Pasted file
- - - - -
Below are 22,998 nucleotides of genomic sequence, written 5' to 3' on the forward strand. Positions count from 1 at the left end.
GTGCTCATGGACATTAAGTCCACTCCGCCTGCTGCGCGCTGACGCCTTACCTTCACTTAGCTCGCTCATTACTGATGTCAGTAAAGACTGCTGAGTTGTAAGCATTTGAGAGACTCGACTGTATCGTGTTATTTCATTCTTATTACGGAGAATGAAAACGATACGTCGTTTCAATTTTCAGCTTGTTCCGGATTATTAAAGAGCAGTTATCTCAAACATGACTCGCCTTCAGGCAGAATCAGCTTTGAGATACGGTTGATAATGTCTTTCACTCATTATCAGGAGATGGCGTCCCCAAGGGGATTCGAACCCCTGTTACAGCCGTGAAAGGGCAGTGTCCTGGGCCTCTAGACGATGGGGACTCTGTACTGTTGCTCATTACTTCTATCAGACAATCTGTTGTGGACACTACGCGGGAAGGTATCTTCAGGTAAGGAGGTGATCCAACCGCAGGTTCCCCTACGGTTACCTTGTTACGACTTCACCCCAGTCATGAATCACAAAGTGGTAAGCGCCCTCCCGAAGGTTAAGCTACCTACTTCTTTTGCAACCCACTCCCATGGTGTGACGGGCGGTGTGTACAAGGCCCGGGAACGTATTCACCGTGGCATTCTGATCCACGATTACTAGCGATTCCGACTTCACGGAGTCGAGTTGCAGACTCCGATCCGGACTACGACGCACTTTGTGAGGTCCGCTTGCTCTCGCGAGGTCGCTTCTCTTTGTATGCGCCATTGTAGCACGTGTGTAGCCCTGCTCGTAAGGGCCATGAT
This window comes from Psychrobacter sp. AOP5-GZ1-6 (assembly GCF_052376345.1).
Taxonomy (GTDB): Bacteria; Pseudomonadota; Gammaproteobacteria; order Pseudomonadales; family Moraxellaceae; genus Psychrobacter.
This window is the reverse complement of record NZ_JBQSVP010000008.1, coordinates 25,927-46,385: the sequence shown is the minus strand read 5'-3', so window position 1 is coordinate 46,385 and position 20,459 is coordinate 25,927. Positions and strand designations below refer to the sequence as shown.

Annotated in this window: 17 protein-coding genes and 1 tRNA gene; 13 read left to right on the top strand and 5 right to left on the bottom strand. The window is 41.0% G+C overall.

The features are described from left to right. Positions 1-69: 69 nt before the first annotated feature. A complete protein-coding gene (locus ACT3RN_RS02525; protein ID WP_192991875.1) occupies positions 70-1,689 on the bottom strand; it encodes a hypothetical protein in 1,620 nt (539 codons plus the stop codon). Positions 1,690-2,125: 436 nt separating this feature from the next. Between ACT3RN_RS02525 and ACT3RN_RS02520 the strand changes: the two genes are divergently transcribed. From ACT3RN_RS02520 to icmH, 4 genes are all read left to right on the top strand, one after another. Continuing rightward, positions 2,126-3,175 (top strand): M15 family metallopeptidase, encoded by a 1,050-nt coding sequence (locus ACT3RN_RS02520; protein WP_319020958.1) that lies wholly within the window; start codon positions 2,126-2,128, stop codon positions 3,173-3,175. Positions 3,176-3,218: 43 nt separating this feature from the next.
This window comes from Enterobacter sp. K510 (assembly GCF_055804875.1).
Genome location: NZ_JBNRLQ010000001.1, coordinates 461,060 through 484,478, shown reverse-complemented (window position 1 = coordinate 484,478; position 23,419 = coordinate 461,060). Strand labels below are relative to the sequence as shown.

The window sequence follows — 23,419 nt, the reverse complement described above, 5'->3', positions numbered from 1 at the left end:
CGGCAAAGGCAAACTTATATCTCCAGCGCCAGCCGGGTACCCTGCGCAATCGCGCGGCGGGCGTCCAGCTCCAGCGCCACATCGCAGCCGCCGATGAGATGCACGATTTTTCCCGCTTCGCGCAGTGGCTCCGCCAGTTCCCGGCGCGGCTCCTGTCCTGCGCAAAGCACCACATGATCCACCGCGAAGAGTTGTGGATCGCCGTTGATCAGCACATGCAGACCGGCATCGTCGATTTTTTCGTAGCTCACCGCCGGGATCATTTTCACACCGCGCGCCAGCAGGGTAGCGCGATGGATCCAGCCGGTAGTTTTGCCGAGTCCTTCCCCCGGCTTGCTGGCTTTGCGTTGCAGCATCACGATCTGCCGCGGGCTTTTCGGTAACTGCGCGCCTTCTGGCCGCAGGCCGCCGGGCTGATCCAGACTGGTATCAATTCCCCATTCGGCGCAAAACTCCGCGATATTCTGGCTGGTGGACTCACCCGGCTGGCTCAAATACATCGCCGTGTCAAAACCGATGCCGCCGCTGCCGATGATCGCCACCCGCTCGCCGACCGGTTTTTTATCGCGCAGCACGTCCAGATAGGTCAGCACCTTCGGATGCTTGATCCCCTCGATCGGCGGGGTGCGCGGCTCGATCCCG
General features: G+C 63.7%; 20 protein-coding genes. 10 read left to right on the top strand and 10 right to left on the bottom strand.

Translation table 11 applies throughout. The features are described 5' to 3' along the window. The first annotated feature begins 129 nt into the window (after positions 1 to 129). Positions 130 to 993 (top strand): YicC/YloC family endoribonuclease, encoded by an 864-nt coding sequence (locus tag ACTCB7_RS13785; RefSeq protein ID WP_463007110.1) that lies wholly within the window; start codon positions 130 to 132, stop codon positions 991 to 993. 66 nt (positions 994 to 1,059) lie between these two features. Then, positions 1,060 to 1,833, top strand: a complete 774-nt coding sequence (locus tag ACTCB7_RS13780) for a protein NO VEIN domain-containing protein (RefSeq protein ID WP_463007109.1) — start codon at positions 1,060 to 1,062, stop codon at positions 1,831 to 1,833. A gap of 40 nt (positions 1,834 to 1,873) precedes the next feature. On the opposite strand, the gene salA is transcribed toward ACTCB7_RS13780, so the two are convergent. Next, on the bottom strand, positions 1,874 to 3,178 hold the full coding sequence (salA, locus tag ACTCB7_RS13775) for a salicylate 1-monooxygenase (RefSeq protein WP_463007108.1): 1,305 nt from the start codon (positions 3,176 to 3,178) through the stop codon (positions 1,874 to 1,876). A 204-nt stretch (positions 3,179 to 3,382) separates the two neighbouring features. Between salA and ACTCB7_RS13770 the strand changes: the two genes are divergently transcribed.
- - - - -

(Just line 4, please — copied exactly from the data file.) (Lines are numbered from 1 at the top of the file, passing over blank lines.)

Taxonomy (GTDB): Bacteria; Pseudomonadota; Gammaproteobacteria; order Pseudomonadales; family Moraxellaceae; genus Psychrobacter.